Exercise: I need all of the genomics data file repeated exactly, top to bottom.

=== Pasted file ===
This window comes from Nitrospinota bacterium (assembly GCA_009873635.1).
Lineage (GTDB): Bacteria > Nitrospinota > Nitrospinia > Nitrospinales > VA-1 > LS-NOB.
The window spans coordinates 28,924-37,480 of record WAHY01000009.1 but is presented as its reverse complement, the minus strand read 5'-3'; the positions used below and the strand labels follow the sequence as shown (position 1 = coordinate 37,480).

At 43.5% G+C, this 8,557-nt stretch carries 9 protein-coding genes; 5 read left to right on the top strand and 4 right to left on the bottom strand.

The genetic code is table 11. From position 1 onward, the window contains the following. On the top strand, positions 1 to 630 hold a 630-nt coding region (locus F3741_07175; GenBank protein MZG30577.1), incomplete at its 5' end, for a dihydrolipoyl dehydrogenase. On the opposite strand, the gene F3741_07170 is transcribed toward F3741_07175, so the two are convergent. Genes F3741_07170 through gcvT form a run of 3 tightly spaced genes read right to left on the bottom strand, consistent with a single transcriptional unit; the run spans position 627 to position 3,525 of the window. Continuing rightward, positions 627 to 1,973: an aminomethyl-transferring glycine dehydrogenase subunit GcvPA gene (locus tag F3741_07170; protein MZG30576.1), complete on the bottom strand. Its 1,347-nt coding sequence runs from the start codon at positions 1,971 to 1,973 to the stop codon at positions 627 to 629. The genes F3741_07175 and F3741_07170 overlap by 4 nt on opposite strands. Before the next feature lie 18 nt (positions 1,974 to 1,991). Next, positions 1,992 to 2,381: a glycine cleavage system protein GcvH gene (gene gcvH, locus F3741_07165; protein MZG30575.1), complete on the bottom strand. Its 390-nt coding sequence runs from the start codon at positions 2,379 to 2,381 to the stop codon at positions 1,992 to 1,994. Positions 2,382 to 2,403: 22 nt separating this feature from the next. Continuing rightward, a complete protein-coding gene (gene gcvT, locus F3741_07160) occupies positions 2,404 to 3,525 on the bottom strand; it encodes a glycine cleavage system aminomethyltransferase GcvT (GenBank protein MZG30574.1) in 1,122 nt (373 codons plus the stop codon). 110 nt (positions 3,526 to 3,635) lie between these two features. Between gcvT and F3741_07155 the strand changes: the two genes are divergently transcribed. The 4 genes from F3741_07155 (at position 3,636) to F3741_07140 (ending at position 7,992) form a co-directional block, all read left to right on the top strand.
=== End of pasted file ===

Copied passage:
This window comes from Nitrospinota bacterium (assembly GCA_009873635.1).
Lineage (GTDB): Bacteria > Nitrospinota > Nitrospinia > Nitrospinales > VA-1 > LS-NOB.
The window spans coordinates 28,924-37,480 of record WAHY01000009.1 but is presented as its reverse complement, the minus strand read 5'-3'; the positions used below and the strand labels follow the sequence as shown (position 1 = coordinate 37,480).

At 43.5% G+C, this 8,557-nt stretch carries 9 protein-coding genes; 5 read left to right on the top strand and 4 right to left on the bottom strand.

The genetic code is table 11. From position 1 onward, the window contains the following. On the top strand, positions 1 to 630 hold a 630-nt coding region (locus F3741_07175; GenBank protein MZG30577.1), incomplete at its 5' end, for a dihydrolipoyl dehydrogenase. On the opposite strand, the gene F3741_07170 is transcribed toward F3741_07175, so the two are convergent. Genes F3741_07170 through gcvT form a run of 3 tightly spaced genes read right to left on the bottom strand, consistent with a single transcriptional unit; the run spans position 627 to position 3,525 of the window. Continuing rightward, positions 627 to 1,973: an aminomethyl-transferring glycine dehydrogenase subunit GcvPA gene (locus tag F3741_07170; protein MZG30576.1), complete on the bottom strand. Its 1,347-nt coding sequence runs from the start codon at positions 1,971 to 1,973 to the stop codon at positions 627 to 629. The genes F3741_07175 and F3741_07170 overlap by 4 nt on opposite strands. Before the next feature lie 18 nt (positions 1,974 to 1,991). Next, positions 1,992 to 2,381: a glycine cleavage system protein GcvH gene (gene gcvH, locus F3741_07165; protein MZG30575.1), complete on the bottom strand. Its 390-nt coding sequence runs from the start codon at positions 2,379 to 2,381 to the stop codon at positions 1,992 to 1,994. Positions 2,382 to 2,403: 22 nt separating this feature from the next. Continuing rightward, a complete protein-coding gene (gene gcvT, locus F3741_07160) occupies positions 2,404 to 3,525 on the bottom strand; it encodes a glycine cleavage system aminomethyltransferase GcvT (GenBank protein MZG30574.1) in 1,122 nt (373 codons plus the stop codon). 110 nt (positions 3,526 to 3,635) lie between these two features. Between gcvT and F3741_07155 the strand changes: the two genes are divergently transcribed. The 4 genes from F3741_07155 (at position 3,636) to F3741_07140 (ending at position 7,992) form a co-directional block, all read left to right on the top strand.